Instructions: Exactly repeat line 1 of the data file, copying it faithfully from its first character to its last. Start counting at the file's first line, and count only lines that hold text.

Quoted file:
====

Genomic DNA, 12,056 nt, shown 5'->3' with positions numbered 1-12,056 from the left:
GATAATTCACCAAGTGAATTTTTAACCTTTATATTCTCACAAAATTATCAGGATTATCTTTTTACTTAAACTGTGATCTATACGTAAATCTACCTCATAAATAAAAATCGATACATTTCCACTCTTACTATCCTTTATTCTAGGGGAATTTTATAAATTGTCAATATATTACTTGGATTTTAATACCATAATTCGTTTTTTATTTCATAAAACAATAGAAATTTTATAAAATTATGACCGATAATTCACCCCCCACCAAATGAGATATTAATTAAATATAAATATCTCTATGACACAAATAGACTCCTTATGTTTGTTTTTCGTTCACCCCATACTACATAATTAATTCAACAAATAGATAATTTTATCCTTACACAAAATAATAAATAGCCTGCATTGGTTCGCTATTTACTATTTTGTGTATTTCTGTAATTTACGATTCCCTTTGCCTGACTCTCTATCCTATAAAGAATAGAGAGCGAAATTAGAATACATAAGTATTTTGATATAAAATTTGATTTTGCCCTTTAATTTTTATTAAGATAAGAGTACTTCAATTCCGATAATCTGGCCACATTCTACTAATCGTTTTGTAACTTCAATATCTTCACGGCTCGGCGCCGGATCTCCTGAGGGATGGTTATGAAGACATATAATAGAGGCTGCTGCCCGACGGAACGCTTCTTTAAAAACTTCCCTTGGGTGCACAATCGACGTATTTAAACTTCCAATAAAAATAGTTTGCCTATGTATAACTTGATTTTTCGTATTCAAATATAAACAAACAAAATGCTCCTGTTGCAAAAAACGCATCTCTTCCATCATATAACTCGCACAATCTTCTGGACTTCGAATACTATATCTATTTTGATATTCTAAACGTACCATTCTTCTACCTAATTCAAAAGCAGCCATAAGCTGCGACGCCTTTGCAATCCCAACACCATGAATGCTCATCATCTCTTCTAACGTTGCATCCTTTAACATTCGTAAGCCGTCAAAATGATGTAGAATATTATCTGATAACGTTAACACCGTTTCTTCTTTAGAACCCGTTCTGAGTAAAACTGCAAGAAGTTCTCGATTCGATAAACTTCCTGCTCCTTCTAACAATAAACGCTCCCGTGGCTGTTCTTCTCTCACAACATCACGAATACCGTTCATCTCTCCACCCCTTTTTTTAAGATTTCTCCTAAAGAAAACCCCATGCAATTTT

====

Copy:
Genomic DNA, 12,056 nt, shown 5'->3' with positions numbered 1-12,056 from the left: